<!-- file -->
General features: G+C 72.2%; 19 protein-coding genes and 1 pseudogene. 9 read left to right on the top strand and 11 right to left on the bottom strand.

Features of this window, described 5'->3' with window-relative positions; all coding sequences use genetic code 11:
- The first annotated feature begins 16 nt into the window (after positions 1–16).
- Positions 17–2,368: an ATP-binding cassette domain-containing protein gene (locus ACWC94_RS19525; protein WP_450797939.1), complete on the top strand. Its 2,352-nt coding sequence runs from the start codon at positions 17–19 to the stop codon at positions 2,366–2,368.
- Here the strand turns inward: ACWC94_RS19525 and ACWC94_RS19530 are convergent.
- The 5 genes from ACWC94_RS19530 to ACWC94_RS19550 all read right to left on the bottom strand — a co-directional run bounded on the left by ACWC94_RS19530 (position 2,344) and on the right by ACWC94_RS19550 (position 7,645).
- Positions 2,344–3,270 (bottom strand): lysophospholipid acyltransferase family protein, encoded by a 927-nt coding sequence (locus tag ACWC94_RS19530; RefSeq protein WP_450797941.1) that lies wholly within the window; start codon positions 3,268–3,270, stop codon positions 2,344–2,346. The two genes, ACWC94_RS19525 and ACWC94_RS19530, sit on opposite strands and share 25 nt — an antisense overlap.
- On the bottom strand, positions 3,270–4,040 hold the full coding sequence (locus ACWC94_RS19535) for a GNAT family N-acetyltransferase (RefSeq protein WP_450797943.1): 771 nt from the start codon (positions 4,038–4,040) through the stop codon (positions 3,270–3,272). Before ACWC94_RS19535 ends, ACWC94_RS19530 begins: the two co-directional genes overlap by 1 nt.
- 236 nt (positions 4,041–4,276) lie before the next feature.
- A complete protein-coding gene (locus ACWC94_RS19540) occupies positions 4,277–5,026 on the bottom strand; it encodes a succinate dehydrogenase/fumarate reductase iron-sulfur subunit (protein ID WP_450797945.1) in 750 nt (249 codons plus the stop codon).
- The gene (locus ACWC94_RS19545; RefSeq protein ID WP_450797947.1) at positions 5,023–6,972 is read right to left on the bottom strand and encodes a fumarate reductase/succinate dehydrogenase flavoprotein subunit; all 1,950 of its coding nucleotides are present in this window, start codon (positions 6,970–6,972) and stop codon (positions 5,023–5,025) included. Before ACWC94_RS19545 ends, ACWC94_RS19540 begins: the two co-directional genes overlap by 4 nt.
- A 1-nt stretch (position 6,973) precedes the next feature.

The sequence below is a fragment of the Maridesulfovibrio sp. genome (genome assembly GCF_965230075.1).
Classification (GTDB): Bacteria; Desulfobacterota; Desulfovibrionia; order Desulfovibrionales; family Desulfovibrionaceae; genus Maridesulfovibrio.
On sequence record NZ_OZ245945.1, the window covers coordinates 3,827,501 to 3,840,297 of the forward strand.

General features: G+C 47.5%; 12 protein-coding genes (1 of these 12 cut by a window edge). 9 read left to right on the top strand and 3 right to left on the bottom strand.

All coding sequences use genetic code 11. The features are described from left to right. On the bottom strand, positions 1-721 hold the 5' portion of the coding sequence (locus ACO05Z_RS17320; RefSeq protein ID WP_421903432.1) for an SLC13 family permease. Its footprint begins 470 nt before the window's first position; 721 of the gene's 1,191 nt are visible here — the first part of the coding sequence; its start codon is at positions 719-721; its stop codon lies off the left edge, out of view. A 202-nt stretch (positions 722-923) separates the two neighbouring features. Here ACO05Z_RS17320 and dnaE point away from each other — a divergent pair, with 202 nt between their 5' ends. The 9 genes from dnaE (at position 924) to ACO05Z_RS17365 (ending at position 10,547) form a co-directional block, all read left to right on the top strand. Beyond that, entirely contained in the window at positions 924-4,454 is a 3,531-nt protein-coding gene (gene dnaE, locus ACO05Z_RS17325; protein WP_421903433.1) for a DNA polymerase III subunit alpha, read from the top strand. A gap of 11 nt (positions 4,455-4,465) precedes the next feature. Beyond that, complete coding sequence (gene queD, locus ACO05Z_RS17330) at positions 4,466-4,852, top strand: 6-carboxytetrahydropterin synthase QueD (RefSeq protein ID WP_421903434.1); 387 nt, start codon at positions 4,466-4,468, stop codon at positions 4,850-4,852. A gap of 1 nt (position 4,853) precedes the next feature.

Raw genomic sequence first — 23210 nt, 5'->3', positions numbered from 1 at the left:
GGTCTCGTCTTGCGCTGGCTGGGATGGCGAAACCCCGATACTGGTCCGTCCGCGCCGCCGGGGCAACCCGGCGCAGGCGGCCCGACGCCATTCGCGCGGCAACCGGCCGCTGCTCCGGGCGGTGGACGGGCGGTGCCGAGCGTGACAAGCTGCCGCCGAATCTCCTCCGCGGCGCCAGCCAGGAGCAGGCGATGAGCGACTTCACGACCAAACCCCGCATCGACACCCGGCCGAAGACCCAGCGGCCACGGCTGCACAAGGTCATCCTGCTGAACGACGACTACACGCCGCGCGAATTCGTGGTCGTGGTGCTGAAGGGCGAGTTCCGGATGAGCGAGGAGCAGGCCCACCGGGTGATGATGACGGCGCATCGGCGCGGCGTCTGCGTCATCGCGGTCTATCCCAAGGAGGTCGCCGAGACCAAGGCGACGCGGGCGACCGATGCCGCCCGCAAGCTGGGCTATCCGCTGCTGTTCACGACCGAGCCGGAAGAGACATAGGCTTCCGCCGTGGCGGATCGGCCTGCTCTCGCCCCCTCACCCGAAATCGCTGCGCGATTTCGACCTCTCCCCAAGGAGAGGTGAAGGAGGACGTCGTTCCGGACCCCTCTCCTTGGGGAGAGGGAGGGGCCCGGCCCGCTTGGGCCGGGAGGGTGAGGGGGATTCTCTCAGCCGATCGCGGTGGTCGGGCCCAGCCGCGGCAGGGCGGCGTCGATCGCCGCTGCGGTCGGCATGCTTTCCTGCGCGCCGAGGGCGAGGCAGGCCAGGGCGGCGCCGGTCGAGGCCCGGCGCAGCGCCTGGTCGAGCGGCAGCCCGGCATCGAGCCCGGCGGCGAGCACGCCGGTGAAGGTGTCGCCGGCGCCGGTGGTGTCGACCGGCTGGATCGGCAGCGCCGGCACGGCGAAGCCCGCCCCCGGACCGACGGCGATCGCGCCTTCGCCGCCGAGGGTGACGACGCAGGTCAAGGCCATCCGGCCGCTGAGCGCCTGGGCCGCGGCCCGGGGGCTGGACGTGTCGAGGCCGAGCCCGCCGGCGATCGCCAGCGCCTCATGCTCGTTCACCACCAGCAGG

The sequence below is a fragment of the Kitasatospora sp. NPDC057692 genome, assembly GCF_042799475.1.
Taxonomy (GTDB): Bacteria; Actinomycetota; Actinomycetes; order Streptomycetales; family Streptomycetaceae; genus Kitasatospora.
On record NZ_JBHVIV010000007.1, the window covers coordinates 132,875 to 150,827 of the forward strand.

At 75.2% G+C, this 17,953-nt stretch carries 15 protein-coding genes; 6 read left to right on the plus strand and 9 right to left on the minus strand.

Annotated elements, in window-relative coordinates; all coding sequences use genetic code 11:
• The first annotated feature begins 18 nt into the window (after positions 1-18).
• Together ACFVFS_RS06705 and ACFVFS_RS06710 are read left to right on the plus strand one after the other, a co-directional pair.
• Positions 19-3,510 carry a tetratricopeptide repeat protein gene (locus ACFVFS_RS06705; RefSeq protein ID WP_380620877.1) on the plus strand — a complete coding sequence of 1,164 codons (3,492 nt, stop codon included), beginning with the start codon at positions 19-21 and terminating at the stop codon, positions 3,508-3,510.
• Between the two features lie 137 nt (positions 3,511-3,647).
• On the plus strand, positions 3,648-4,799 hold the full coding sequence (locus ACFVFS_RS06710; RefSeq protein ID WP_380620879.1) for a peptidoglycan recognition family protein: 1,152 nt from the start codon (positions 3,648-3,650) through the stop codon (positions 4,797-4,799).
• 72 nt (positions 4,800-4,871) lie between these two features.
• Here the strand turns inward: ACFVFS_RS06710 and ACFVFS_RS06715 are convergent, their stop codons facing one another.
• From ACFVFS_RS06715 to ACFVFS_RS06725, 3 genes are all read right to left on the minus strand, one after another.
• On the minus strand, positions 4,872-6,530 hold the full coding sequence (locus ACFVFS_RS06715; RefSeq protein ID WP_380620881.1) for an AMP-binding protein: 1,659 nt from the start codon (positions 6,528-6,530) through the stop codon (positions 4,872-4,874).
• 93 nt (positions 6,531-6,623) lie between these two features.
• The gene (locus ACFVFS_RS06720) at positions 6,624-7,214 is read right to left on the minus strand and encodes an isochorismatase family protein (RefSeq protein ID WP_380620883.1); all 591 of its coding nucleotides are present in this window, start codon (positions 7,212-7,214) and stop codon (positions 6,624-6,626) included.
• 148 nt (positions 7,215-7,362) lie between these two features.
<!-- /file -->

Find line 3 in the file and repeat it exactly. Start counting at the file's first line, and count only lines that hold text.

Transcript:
- The first annotated feature begins 16 nt into the window (after positions 1–16).